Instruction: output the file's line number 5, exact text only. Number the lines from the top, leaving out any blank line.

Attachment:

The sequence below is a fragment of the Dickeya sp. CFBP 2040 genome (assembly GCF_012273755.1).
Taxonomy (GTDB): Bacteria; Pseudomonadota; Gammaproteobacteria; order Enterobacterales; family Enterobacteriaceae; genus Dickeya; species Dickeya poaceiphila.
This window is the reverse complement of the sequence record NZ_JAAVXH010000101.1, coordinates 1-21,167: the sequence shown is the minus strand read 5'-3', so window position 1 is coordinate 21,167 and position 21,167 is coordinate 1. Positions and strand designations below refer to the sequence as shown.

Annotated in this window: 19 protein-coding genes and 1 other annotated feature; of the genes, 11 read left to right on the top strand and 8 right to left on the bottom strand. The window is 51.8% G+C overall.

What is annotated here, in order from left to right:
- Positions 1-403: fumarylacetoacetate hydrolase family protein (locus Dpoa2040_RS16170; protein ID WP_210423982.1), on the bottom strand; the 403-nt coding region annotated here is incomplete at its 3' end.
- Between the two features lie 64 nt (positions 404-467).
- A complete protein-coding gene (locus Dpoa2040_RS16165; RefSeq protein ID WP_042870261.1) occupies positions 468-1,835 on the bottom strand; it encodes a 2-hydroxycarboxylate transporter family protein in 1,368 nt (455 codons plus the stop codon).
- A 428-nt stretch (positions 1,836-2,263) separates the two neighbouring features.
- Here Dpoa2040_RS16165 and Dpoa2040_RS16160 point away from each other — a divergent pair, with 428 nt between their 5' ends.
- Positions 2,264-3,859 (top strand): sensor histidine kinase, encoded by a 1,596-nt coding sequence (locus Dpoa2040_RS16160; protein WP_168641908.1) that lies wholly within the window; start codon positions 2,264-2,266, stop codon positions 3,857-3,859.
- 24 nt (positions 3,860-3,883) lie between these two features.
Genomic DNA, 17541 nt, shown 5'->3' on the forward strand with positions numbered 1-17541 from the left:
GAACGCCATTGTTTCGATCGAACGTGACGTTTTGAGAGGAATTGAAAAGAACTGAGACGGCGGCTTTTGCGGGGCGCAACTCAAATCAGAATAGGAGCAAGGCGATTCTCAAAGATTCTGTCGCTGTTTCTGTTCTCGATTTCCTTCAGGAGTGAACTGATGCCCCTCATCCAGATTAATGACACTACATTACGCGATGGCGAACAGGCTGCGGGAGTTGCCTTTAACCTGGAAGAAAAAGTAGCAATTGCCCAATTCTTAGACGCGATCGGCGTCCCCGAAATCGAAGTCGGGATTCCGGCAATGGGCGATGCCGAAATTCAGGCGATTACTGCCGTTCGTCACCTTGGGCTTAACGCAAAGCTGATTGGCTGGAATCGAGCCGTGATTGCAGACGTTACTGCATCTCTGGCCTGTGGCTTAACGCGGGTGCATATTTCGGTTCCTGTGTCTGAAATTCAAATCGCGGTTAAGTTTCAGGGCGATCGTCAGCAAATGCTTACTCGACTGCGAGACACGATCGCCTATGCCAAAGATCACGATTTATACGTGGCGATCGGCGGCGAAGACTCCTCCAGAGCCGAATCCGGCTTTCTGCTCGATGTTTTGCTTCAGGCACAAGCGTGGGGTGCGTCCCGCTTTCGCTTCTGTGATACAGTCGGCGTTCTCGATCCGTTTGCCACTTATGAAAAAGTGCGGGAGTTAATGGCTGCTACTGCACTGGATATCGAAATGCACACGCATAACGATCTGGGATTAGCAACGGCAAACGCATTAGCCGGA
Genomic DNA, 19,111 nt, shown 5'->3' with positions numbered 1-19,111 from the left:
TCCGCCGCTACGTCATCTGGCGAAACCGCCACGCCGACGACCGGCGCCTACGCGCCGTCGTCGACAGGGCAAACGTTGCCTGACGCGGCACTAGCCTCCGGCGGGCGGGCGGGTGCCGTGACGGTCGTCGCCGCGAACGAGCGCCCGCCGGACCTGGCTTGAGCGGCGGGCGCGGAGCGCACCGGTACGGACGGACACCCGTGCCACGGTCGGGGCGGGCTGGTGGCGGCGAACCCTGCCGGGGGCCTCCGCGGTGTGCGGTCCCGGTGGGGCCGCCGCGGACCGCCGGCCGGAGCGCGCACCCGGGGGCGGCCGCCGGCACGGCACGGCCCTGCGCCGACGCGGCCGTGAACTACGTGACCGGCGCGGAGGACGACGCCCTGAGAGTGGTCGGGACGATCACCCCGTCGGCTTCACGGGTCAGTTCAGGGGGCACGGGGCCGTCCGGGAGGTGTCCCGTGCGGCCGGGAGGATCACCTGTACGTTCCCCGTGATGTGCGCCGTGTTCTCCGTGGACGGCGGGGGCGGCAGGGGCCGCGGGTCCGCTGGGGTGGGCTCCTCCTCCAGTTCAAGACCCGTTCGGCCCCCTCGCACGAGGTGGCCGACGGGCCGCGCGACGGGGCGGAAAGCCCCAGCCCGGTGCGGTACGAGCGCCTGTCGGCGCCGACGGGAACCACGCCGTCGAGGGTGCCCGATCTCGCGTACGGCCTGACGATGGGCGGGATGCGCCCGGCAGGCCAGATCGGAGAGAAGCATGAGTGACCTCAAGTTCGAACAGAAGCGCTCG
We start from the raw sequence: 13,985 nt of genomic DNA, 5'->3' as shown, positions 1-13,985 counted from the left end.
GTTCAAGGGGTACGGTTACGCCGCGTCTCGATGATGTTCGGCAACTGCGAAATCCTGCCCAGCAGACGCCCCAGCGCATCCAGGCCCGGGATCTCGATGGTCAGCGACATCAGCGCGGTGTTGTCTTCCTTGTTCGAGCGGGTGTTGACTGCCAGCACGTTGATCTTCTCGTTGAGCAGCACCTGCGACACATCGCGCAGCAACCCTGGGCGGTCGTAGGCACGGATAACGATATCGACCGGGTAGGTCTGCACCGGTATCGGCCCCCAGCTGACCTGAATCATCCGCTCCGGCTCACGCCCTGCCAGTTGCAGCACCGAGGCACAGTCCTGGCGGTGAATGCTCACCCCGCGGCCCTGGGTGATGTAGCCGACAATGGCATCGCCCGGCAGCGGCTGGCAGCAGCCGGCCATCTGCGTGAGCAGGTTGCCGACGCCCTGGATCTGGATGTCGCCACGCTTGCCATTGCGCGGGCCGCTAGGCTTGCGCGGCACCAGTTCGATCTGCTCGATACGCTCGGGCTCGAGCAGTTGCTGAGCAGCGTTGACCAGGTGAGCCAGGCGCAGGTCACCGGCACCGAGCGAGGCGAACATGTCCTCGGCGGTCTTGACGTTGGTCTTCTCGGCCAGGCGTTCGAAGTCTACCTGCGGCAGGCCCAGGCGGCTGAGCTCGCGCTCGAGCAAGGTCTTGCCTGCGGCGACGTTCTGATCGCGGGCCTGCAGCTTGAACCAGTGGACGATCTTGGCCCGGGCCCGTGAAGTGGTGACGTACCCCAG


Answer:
What is annotated here, in order from left to right: